Illinois' financial woes present risk — and opportunity — to muni bond investors

The state's 10-year bonds carry a 4.45% yield, but come with a lot of credit risk

May 31, 2017 @ 1:41 pm

By Jeff Benjamin

Illinois' financial woes, coming in the immediate wake of Puerto Rico's bankruptcy filing, is shining more light on the risks and opportunities in the municipal bond market, and stands out as a reminder that financial advisers should pay extra attention to underlying holdings in muni bond funds.

The state's legislative tug-o-war, which has caused the government to go nearly two years without an approved budget, is pushing some of Illinois' debt toward junk status.

That is a clear warning flag to advisers like Ronald Bernardi, president of Chicago-based Bernardi Securities.

"We manage our clients' mattress money, where safety and value of principal is important, so this is not a buying opportunity for us," he said, reacting to the 4.45% yields currently available on Illinois' 10-year bonds. That's more than double the rates paid by top-rated muni bonds.

A report last week by Citigroup described the state's high-yielding debt as a potential buying opportunity, during the ongoing standoff between Illinois' Republican governor and the Democratic-led legislature.

Citing Illinois' $14.3 billion backlog of unpaid bills, the report suggested "the state has strong fundamentals and possesses the ability to tax-and-grow its way out of fiscal and operational troubles. But it hasn't been able to do so due to the lack of collective political will."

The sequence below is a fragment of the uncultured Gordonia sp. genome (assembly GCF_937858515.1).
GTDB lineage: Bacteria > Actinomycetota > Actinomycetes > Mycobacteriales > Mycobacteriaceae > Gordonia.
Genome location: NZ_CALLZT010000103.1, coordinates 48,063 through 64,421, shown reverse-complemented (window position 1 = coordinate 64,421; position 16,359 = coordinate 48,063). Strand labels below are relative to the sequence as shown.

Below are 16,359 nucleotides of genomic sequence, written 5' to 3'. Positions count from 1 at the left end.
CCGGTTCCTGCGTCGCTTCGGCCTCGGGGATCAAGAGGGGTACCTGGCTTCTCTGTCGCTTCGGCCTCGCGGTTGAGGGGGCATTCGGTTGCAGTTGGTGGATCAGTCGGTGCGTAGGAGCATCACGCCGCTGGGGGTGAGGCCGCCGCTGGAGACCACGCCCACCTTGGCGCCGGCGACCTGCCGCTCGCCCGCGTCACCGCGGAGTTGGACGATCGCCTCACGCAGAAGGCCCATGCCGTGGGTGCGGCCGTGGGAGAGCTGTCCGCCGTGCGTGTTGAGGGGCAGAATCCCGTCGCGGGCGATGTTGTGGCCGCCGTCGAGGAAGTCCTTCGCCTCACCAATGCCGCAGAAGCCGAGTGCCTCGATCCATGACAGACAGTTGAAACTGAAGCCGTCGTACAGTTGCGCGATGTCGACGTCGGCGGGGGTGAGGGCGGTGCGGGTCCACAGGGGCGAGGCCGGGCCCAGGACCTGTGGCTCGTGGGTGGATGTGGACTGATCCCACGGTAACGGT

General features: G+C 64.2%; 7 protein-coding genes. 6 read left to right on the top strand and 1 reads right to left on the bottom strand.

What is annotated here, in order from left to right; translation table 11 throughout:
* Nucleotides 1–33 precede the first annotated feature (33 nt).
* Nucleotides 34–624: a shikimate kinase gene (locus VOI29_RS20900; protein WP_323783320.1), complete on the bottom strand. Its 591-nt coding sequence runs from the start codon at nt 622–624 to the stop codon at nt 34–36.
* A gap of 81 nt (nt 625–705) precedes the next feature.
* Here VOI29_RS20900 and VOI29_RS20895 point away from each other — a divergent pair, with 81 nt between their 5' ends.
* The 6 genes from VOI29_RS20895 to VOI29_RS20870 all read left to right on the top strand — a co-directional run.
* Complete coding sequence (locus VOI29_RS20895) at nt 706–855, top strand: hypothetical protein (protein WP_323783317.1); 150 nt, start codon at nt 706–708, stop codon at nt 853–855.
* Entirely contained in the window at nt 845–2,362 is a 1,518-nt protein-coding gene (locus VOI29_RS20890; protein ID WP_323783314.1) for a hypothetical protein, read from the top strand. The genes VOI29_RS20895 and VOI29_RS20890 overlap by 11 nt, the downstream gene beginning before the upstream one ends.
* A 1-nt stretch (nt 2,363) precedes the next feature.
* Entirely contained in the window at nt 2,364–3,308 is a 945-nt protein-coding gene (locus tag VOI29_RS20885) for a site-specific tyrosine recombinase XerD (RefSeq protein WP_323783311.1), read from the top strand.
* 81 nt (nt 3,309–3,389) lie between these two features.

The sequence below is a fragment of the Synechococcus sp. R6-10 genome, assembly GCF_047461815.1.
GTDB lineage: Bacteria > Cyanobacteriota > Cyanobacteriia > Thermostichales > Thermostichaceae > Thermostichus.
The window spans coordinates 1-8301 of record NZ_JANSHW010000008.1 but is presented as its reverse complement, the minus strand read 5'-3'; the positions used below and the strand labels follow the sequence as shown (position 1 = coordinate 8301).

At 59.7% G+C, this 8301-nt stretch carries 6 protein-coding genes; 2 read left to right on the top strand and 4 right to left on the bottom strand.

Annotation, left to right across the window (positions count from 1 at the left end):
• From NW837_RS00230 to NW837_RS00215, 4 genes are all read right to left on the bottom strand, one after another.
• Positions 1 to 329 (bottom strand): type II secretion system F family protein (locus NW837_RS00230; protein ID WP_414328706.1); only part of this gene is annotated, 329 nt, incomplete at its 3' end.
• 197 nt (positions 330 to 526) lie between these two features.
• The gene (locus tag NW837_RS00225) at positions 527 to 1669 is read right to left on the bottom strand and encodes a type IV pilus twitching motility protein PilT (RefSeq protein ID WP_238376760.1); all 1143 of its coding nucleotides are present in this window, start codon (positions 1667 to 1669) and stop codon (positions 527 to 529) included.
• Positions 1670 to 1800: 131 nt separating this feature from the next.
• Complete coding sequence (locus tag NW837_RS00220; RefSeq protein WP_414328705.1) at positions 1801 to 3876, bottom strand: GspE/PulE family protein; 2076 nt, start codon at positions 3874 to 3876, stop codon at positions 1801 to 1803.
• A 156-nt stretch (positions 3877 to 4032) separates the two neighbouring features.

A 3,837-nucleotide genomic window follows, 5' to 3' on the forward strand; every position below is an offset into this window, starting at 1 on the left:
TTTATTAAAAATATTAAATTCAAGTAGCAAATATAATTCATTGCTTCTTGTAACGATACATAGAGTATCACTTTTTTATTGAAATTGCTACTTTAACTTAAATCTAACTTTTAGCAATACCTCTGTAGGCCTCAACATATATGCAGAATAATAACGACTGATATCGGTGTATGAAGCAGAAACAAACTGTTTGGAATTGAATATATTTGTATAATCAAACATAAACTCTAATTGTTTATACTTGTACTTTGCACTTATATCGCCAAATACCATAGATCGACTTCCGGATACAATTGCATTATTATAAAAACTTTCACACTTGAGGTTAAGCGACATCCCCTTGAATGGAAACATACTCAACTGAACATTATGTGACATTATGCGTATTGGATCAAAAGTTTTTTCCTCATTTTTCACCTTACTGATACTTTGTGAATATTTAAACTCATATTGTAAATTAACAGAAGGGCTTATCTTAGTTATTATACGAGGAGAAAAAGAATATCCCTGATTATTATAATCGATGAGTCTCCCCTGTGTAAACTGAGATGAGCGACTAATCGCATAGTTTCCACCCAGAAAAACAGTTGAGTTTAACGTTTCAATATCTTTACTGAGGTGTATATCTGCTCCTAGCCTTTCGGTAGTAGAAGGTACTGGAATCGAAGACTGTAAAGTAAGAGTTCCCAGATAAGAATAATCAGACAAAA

Unlike some higher-tax states like New York and California, there are no mutual funds dedicated specifically to Illinois municipal bonds.

But for those investors eager to take the leap of faith that Illinois' lawmakers can cooperate enough to navigate a way out of the current political impasse, there are several mutual funds offering significant exposure to the state's municipal debt.

Two funds with just over 20% allocated to Illinois muni bonds include the $21 million Hartford Municipal Income Fund (HMKIX), and the $580 million Wells Fargo CoreBuilder Share Series (WFCMX).

Of those two funds, the Hartford fund has the best performance so far this year, with a gain of 4.1%, compared to a 3.8% gain by the Bloomberg Barclays Municipal Index, and a 3.2% average gain by the Morningstar muni bond fund category.

The Wells Fargo fund is up 3.8% so far this year.

Todd Rosenbluth, director of mutual fund and ETF research at CFRA, said muni-fund investing can be tricky because of the flexible portfolio mandates that allow managers of investment-grade funds to take on high-yield risk, and vice versa.

"It's quite common to find a high-yield muni bond fund investing in investment-grade bonds," he said.

For example, the $11.1 billion Vanguard High-Yield Tax Exempt Fund (VWAHX) has just a 14.3% weighting in a combination of high-yield and un-rated muni bonds.

Likewise, the $580 million SPDR Nuveen S&P High Yield Muni Bond ETF (HYMB) has a 41% weighting in investment grade debt.

"In the (corporate bond) index fund world, when a credit is downgraded to junk there typically is some selling that takes place because of the rules of the index," Mr. Rosenbluth said. "But that isn't the case in the muni bond world, which means both active and passive funds will have exposure to both investment-grade and junk-rated bonds."

Tim McGrath, managing partner at Riverpoint Wealth Management in Chicago, feels close enough to the challenges facing Illinois to want to avoid the risk the comes with chasing the higher yields of the local muni bonds.

"This has been an ongoing issue, and where there's smoke, we want to look for higher-quality bonds," he said. "If we're deciding between two bond funds, I'd rather have the one with higher-quality bonds, because we're later in the cycle now and I don't think this is the time to take on more risk to try and inch out a little more yield."

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